GUILFORD COUNTY, N.C. -- As Chris Bowman climbed into his combine harvester, the part owner of Homeland Creamery knows he is in a race against time.
"We learned something from Fran," Bowman said. "The best thing to do is to keep at it until we get finished."
In 1996, the winds from Hurricane Fran leveled about 30 percent of Bowman's corn crop. And the corn plays a very important role in the southern Guilford County dairy farm operation.
"We are counting on it to feed the cows this winter," Bowman explained. "Hope to get it before the hurricane gets here."
While Bowman has another 75 acres to harvest, he is also thinking about the other chores he has to finish before the weather turns upside down.
"We have a generator large enough to run the farm. So making sure it starts, fuel on hand and go from there," Bowman said.
Meanwhile at Bernies Berries, Halloween has arrived early. Co-owner James Kenan explains why.
"We really shouldn't be picking pumpkins right now. We started last Thursday, Friday and Saturday," Kenan said.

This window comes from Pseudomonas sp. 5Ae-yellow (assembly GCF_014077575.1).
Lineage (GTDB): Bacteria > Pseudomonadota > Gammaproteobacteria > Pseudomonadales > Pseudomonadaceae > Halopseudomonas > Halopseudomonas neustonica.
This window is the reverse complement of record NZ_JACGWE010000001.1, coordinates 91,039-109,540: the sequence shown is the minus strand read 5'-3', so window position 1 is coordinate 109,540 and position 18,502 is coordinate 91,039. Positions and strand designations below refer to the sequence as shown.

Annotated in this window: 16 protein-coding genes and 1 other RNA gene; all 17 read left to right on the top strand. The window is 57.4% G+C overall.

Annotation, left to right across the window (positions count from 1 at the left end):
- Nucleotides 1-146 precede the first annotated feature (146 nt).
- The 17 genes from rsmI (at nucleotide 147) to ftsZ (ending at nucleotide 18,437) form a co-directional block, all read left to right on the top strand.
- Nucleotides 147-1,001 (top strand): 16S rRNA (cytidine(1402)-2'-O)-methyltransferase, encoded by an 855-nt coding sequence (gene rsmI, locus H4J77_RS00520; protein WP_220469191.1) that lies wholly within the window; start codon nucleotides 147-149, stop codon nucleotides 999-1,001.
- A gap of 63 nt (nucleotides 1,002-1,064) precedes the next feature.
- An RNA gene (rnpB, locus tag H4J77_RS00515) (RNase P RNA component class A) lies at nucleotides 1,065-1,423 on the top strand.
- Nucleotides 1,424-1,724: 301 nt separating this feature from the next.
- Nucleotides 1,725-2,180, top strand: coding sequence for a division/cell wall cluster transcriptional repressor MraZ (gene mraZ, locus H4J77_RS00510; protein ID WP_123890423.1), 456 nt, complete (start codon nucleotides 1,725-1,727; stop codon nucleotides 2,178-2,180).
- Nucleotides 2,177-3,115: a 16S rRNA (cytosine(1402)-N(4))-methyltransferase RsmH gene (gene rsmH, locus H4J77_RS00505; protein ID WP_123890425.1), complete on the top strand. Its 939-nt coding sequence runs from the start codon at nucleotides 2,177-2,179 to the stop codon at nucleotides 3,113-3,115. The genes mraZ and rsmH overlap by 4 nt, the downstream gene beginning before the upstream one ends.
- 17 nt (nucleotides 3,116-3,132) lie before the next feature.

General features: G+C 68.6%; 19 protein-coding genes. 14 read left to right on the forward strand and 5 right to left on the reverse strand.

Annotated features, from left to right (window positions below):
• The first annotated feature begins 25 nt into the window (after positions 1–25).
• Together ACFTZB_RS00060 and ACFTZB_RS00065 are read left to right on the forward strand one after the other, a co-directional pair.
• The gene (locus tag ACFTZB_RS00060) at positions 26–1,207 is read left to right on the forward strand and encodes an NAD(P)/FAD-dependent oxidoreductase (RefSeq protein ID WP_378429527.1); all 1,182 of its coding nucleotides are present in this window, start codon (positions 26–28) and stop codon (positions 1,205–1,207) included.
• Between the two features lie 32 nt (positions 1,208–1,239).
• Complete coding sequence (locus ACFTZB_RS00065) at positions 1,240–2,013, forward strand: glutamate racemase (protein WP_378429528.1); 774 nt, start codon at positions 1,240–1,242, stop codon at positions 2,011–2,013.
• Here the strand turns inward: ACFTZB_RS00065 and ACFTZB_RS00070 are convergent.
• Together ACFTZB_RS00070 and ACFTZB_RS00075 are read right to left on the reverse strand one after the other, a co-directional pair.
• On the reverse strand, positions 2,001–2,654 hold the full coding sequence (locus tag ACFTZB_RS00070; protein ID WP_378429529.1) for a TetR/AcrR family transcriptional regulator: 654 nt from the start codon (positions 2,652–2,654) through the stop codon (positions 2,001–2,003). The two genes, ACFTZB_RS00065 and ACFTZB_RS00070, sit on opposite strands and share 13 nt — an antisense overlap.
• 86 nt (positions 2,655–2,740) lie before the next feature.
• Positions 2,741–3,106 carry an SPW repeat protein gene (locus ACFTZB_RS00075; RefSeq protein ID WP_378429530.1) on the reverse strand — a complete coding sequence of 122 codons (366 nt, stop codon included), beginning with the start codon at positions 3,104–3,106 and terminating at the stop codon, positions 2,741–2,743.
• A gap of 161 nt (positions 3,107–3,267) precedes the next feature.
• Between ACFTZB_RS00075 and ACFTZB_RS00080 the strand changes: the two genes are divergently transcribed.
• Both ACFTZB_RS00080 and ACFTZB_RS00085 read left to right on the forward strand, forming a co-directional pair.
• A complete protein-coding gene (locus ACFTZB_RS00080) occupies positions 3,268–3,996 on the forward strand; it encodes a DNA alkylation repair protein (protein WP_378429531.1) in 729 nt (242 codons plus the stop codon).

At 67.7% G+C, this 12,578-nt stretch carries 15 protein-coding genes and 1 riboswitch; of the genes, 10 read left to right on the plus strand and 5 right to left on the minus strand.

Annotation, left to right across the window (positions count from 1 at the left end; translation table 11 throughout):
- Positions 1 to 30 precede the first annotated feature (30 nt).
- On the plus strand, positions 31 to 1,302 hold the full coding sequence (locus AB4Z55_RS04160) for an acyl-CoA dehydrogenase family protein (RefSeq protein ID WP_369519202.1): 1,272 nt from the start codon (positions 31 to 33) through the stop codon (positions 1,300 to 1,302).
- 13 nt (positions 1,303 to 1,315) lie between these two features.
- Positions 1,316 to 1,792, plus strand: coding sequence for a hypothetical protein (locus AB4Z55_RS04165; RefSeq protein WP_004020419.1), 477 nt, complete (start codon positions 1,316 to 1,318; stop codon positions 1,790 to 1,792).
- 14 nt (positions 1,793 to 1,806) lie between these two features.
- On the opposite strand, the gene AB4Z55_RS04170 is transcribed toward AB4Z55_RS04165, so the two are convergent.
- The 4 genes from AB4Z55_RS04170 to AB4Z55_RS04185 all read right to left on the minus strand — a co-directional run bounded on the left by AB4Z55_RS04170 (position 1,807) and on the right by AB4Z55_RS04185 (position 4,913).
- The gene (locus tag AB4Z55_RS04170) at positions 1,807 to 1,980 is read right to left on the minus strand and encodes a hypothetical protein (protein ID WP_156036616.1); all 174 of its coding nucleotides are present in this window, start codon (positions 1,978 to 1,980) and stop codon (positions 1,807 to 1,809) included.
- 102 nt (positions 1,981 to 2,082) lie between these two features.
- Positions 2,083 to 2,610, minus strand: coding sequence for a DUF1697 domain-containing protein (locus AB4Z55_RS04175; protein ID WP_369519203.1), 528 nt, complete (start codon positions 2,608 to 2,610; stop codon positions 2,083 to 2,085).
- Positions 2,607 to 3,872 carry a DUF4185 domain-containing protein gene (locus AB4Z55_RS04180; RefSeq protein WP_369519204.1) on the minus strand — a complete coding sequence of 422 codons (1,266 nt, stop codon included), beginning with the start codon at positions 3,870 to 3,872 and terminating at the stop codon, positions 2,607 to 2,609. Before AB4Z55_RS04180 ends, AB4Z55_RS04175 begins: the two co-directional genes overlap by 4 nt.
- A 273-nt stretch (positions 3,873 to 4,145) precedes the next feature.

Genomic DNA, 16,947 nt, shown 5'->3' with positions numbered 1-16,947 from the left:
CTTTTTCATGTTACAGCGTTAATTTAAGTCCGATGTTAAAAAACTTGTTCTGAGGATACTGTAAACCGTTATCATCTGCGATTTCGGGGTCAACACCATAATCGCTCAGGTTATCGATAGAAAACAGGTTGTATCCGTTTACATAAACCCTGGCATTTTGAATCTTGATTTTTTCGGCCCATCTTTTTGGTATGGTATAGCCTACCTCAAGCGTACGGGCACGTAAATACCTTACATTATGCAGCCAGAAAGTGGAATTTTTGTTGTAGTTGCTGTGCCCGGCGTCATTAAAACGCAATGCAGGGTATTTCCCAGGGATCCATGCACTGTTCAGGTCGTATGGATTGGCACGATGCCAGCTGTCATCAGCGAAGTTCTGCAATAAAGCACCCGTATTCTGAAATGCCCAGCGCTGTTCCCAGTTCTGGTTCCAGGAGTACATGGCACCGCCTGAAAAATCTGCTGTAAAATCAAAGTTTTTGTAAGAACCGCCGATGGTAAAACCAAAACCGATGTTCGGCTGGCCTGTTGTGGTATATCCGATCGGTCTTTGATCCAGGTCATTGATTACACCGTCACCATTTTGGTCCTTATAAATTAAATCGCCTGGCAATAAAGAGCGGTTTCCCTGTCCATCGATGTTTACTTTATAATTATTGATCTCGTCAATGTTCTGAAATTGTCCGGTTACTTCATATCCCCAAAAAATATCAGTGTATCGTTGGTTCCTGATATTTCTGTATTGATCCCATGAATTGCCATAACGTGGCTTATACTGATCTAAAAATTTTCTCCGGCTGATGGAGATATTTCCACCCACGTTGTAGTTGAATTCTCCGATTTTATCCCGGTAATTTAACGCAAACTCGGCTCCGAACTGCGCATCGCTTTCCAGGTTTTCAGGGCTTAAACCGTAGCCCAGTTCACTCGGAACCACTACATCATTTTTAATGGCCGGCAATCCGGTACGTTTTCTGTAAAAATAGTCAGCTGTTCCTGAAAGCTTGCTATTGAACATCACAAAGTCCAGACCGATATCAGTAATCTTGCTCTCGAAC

If the pumpkins sit in a puddle of water, they will rot. So dozens of decorative pumpkins are now ready to bring the Halloween spirit to your home. But Kenan is not sure what to do with the remaining pumpkins that still need a little bit of time on the vine.
"We are debating on picking them and putting them in bins and in the shed under cover to keep the water off of them," Kenan said.
Pumpkin sales help Bernie's Berries get through the fall season. The biggest moneymakers on the farm are strawberries. While there are no strawberry plants in the field, their beds are made. But heavy rain and wind from Florence could ruin the plastic that's in place.
"What it will do is wash the dirt off of the edge of the plastic and the winds will blow the plastic off," Kenan said.
If any of the topsoil and plastic is removed, Kenan said it would take a lot of manpower and time to fix what was destroyed.